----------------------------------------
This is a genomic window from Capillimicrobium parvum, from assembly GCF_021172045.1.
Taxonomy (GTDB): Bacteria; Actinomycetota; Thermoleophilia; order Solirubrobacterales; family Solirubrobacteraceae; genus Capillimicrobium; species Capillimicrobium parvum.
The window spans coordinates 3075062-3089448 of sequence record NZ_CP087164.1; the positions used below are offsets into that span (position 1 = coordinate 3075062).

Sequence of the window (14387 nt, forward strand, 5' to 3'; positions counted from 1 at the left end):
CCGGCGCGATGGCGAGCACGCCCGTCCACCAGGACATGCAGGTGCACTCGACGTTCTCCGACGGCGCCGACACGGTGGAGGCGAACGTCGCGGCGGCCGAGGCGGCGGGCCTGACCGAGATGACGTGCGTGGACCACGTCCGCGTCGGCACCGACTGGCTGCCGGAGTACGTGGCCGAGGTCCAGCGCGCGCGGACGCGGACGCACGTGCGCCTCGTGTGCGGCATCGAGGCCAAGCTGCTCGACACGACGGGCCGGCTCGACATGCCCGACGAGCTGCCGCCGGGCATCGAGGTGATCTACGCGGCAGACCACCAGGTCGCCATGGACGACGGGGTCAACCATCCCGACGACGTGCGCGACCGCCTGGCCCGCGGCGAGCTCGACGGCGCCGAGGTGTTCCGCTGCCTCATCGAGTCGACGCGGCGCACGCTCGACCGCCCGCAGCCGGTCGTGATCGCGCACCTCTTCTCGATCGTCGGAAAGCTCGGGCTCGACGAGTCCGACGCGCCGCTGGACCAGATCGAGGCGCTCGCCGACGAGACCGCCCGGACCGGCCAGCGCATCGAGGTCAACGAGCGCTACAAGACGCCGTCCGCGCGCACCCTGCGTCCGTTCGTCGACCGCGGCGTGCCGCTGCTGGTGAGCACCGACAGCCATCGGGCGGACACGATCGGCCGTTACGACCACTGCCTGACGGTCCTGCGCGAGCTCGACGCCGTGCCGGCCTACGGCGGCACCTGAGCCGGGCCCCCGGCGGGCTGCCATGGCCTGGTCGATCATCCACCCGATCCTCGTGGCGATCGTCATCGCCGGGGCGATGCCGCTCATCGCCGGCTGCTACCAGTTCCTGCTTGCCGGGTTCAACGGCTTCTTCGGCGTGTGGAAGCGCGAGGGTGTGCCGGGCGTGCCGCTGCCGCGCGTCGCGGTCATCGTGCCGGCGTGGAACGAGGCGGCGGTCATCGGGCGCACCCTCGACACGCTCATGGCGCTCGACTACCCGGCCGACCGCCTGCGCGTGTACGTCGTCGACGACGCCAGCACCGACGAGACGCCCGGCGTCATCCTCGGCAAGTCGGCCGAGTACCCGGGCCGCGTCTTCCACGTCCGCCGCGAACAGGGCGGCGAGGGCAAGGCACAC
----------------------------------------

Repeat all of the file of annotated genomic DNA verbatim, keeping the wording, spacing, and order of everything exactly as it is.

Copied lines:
This is a genomic window from Capillimicrobium parvum, from assembly GCF_021172045.1.
Taxonomy (GTDB): Bacteria; Actinomycetota; Thermoleophilia; order Solirubrobacterales; family Solirubrobacteraceae; genus Capillimicrobium; species Capillimicrobium parvum.
The window spans coordinates 3075062-3089448 of sequence record NZ_CP087164.1; the positions used below are offsets into that span (position 1 = coordinate 3075062).

Sequence of the window (14387 nt, forward strand, 5' to 3'; positions counted from 1 at the left end):
CCGGCGCGATGGCGAGCACGCCCGTCCACCAGGACATGCAGGTGCACTCGACGTTCTCCGACGGCGCCGACACGGTGGAGGCGAACGTCGCGGCGGCCGAGGCGGCGGGCCTGACCGAGATGACGTGCGTGGACCACGTCCGCGTCGGCACCGACTGGCTGCCGGAGTACGTGGCCGAGGTCCAGCGCGCGCGGACGCGGACGCACGTGCGCCTCGTGTGCGGCATCGAGGCCAAGCTGCTCGACACGACGGGCCGGCTCGACATGCCCGACGAGCTGCCGCCGGGCATCGAGGTGATCTACGCGGCAGACCACCAGGTCGCCATGGACGACGGGGTCAACCATCCCGACGACGTGCGCGACCGCCTGGCCCGCGGCGAGCTCGACGGCGCCGAGGTGTTCCGCTGCCTCATCGAGTCGACGCGGCGCACGCTCGACCGCCCGCAGCCGGTCGTGATCGCGCACCTCTTCTCGATCGTCGGAAAGCTCGGGCTCGACGAGTCCGACGCGCCGCTGGACCAGATCGAGGCGCTCGCCGACGAGACCGCCCGGACCGGCCAGCGCATCGAGGTCAACGAGCGCTACAAGACGCCGTCCGCGCGCACCCTGCGTCCGTTCGTCGACCGCGGCGTGCCGCTGCTGGTGAGCACCGACAGCCATCGGGCGGACACGATCGGCCGTTACGACCACTGCCTGACGGTCCTGCGCGAGCTCGACGCCGTGCCGGCCTACGGCGGCACCTGAGCCGGGCCCCCGGCGGGCTGCCATGGCCTGGTCGATCATCCACCCGATCCTCGTGGCGATCGTCATCGCCGGGGCGATGCCGCTCATCGCCGGCTGCTACCAGTTCCTGCTTGCCGGGTTCAACGGCTTCTTCGGCGTGTGGAAGCGCGAGGGTGTGCCGGGCGTGCCGCTGCCGCGCGTCGCGGTCATCGTGCCGGCGTGGAACGAGGCGGCGGTCATCGGGCGCACCCTCGACACGCTCATGGCGCTCGACTACCCGGCCGACCGCCTGCGCGTGTACGTCGTCGACGACGCCAGCACCGACGAGACGCCCGGCGTCATCCTCGGCAAGTCGGCCGAGTACCCGGGCCGCGTCTTCCACGTCCGCCGCGAACAGGGCGGCGAGGGCAAGGCACAC